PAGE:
So, I know you’re not supposed to write yourself into your main characters, because it’s tacky and transparent, but I totally did. January and I are both bookish, lonely kids longing for adventure, who have a tendency to narrate their own experiences. I wanted some shorthand way to show how important words are to us, how even our internal monologues come with punctuation and capitalization. Plus, I wrote that third or fourth sentence about the D of Door swinging open into white nothing, and I liked it.

  • Your bio lists a delightfully varied work history.  Besides your current career as author, what is your favorite job that you’ve held?

Harvesting blueberries in Maine. I mean it was shit work, hunched over in the sun all day filling box after box, then standing on an assembly line the next day tossing out the soft berries, listening to metal or country and wishing you’d brought an extra sweater from home. But it’s where I met my husband, so it was and remains the best work in the world. If you’re looking for love, and have a weakness for scruffy dreamers with cheap guitars and worn-thin t-shirts, I recommend blueberry season.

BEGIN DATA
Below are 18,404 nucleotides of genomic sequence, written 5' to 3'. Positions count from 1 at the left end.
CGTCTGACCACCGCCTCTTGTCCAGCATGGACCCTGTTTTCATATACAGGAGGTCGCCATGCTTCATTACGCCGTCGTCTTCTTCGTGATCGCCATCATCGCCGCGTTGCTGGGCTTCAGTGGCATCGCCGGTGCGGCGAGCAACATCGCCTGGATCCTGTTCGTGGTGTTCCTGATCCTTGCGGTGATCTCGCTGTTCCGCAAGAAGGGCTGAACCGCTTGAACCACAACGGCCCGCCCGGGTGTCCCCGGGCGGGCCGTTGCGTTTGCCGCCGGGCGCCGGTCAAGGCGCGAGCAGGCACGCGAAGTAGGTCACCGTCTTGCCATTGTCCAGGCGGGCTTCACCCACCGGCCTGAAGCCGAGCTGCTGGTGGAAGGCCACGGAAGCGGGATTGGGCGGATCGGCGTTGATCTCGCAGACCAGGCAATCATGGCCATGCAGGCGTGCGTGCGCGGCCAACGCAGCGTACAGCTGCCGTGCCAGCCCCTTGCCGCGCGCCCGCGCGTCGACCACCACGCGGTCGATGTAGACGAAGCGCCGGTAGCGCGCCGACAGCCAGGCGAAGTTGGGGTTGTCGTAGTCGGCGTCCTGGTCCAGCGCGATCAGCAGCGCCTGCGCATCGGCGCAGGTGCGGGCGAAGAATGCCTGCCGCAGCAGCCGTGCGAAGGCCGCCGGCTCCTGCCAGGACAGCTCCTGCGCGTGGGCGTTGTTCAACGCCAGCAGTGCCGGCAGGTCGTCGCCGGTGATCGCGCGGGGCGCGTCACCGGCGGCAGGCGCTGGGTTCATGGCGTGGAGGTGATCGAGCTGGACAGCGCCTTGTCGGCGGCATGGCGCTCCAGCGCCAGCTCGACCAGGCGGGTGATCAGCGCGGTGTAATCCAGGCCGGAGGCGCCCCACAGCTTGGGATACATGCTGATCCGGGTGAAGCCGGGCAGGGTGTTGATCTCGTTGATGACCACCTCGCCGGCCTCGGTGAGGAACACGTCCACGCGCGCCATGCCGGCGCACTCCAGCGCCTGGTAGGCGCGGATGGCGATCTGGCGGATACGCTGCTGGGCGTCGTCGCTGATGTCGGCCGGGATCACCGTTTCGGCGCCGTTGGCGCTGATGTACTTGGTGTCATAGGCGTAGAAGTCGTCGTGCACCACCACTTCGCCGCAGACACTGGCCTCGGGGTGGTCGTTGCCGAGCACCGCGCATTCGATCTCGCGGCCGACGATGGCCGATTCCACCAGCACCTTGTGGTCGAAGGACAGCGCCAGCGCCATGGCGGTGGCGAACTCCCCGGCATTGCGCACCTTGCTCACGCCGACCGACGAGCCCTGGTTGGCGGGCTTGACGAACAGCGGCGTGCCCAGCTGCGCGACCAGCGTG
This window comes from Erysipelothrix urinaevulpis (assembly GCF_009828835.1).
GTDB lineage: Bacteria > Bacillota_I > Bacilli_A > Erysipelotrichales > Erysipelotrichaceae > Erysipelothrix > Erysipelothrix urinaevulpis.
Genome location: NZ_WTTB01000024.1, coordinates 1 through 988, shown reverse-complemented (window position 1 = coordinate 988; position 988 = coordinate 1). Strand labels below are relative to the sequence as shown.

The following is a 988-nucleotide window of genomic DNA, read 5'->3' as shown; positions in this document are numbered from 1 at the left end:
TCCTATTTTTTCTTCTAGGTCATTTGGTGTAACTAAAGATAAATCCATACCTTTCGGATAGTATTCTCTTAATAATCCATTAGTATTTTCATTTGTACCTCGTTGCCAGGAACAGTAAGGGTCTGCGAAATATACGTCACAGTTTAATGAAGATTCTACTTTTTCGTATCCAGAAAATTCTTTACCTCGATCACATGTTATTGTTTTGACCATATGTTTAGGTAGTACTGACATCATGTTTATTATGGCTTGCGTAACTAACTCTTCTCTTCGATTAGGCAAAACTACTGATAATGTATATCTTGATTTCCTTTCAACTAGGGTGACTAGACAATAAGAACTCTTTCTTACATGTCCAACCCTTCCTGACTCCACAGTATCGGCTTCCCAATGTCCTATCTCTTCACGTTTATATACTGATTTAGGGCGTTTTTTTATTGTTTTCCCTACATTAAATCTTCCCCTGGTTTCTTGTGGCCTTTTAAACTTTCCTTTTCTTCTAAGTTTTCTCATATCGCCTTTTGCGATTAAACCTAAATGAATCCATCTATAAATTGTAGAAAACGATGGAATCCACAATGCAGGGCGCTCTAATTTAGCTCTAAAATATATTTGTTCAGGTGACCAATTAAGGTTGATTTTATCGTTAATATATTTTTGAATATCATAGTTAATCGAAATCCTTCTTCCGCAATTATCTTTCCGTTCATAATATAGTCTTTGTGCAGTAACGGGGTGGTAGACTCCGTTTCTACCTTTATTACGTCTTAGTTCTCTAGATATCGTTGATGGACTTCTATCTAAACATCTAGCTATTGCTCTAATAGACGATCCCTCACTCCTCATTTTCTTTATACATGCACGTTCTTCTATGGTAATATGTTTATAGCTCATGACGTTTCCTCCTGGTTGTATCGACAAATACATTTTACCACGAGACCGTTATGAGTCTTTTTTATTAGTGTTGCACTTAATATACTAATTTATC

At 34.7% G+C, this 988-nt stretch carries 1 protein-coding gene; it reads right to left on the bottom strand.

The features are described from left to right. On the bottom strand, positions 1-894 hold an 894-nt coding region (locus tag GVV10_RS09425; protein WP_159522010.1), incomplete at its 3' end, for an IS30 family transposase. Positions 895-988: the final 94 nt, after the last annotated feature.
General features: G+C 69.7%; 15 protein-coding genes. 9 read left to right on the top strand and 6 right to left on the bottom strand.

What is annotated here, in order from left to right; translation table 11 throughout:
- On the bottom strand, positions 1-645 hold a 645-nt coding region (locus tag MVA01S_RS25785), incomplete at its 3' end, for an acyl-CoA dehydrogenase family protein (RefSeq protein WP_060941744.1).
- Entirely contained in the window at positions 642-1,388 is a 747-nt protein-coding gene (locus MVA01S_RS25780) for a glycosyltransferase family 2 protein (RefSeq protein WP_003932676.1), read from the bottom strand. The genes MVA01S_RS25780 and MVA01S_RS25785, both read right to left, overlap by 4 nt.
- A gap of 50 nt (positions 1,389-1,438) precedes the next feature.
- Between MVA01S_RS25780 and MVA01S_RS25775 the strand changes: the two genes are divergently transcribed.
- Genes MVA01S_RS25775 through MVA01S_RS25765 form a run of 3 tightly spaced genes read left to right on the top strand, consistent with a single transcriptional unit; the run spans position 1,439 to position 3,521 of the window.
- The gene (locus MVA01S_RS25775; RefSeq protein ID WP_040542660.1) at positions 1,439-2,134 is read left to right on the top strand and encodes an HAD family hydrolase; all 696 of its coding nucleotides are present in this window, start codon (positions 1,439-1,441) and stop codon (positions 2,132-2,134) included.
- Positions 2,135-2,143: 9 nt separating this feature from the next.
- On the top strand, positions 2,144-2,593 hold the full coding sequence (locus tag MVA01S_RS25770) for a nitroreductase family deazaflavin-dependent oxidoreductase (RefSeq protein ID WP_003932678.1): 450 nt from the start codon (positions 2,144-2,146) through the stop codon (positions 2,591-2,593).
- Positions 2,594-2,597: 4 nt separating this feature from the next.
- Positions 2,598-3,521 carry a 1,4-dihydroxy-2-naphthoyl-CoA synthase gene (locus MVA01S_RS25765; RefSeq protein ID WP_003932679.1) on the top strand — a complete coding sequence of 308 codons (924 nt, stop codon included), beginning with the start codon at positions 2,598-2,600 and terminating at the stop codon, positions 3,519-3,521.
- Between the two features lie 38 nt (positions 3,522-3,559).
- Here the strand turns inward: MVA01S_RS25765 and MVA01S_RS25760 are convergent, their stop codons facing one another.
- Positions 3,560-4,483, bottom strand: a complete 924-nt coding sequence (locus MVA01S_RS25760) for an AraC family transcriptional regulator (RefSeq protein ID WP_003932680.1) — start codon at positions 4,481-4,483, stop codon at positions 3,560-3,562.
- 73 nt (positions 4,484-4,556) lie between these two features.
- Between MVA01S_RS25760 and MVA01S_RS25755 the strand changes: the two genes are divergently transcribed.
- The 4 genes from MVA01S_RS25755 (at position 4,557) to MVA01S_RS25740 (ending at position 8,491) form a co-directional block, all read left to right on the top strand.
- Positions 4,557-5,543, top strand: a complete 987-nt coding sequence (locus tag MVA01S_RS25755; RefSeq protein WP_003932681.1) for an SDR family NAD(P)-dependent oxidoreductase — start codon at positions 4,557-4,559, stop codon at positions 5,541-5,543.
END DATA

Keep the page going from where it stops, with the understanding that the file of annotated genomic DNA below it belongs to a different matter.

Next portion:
• How did you end up with Orbit/Redhook, and what has been the most surprising aspect of becoming a traditionally published author?  Were you expecting the level of promotion and excitement your book has received?

I got very, very, very lucky. Stupid lucky. The kind of lucky that makes people dislike you a little. I published a short story (“A Witch’s Guide to Escape”), and it got passed around on Twitter a little bit. I got a DM from an editor at Orbit, and an agent at Howard Morhaim, asking if I happened to have anything longer. “Why,” I said, “Give me a week to polish this manuscript.” Then I sent it to them and they liked it and all my childhood dreams came true at once.

The Orbit team has been unbelievably good to me, and unflagging in their support and love for this book. Obviously I’m brand new at this and have nothing to compare it to, but I can tell you that any author would be lucky to have Nivia Evans and Emily Byron as their editors, or Ellen Wright as their publicist, or Lisa Pompilio as their cover designer, or Kate McKean as their agent. They’re all solid gold.

The cover art for The Ten Thousand Doors of January is exquisite.  Did you have a hand in its conception?  How did you end up teaming up with your cover artist?